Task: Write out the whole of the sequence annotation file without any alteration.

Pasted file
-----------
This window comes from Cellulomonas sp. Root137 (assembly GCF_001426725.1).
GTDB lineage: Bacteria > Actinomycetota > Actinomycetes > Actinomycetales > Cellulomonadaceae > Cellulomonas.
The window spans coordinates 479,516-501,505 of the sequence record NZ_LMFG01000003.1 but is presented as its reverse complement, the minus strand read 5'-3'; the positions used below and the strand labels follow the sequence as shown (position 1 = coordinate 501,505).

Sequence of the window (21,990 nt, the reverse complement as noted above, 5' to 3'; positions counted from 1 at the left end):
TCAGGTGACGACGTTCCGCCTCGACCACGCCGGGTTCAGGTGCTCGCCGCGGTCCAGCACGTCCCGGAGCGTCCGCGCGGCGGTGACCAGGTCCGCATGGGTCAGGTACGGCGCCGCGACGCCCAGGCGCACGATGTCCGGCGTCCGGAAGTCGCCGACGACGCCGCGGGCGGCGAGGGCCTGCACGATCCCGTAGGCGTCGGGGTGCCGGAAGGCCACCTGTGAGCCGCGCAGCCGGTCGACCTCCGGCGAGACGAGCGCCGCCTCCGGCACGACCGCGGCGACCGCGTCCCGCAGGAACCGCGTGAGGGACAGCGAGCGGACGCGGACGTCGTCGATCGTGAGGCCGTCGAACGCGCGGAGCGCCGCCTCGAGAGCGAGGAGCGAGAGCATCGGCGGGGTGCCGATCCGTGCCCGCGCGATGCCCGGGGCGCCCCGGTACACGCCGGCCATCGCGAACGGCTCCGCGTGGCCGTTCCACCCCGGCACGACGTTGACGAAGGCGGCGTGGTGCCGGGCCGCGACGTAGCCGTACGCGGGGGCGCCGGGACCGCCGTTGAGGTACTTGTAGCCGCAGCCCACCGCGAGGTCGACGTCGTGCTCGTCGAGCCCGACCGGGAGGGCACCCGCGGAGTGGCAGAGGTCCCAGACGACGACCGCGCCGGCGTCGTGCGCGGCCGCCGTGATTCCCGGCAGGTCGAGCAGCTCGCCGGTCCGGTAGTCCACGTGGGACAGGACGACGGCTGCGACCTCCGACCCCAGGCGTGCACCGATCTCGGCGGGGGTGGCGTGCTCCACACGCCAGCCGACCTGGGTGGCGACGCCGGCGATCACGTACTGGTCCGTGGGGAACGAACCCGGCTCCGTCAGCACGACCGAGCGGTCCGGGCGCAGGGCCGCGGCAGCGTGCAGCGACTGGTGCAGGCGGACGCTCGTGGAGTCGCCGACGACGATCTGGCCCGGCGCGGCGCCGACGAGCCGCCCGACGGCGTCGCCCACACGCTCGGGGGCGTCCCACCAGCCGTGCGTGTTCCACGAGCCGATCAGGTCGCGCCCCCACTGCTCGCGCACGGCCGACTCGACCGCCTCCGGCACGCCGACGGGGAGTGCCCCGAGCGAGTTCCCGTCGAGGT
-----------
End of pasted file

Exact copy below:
This window comes from Cellulomonas sp. Root137 (assembly GCF_001426725.1).
GTDB lineage: Bacteria > Actinomycetota > Actinomycetes > Actinomycetales > Cellulomonadaceae > Cellulomonas.
The window spans coordinates 479,516-501,505 of the sequence record NZ_LMFG01000003.1 but is presented as its reverse complement, the minus strand read 5'-3'; the positions used below and the strand labels follow the sequence as shown (position 1 = coordinate 501,505).

Sequence of the window (21,990 nt, the reverse complement as noted above, 5' to 3'; positions counted from 1 at the left end):
TCAGGTGACGACGTTCCGCCTCGACCACGCCGGGTTCAGGTGCTCGCCGCGGTCCAGCACGTCCCGGAGCGTCCGCGCGGCGGTGACCAGGTCCGCATGGGTCAGGTACGGCGCCGCGACGCCCAGGCGCACGATGTCCGGCGTCCGGAAGTCGCCGACGACGCCGCGGGCGGCGAGGGCCTGCACGATCCCGTAGGCGTCGGGGTGCCGGAAGGCCACCTGTGAGCCGCGCAGCCGGTCGACCTCCGGCGAGACGAGCGCCGCCTCCGGCACGACCGCGGCGACCGCGTCCCGCAGGAACCGCGTGAGGGACAGCGAGCGGACGCGGACGTCGTCGATCGTGAGGCCGTCGAACGCGCGGAGCGCCGCCTCGAGAGCGAGGAGCGAGAGCATCGGCGGGGTGCCGATCCGTGCCCGCGCGATGCCCGGGGCGCCCCGGTACACGCCGGCCATCGCGAACGGCTCCGCGTGGCCGTTCCACCCCGGCACGACGTTGACGAAGGCGGCGTGGTGCCGGGCCGCGACGTAGCCGTACGCGGGGGCGCCGGGACCGCCGTTGAGGTACTTGTAGCCGCAGCCCACCGCGAGGTCGACGTCGTGCTCGTCGAGCCCGACCGGGAGGGCACCCGCGGAGTGGCAGAGGTCCCAGACGACGACCGCGCCGGCGTCGTGCGCGGCCGCCGTGATTCCCGGCAGGTCGAGCAGCTCGCCGGTCCGGTAGTCCACGTGGGACAGGACGACGGCTGCGACCTCCGACCCCAGGCGTGCACCGATCTCGGCGGGGGTGGCGTGCTCCACACGCCAGCCGACCTGGGTGGCGACGCCGGCGATCACGTACTGGTCCGTGGGGAACGAACCCGGCTCCGTCAGCACGACCGAGCGGTCCGGGCGCAGGGCCGCGGCAGCGTGCAGCGACTGGTGCAGGCGGACGCTCGTGGAGTCGCCGACGACGATCTGGCCCGGCGCGGCGCCGACGAGCCGCCCGACGGCGTCGCCCACACGCTCGGGGGCGTCCCACCAGCCGTGCGTGTTCCACGAGCCGATCAGGTCGCGCCCCCACTGCTCGCGCACGGCCGACTCGACCGCCTCCGGCACGCCGACGGGGAGTGCCCCGAGCGAGTTCCCGTCGAGGT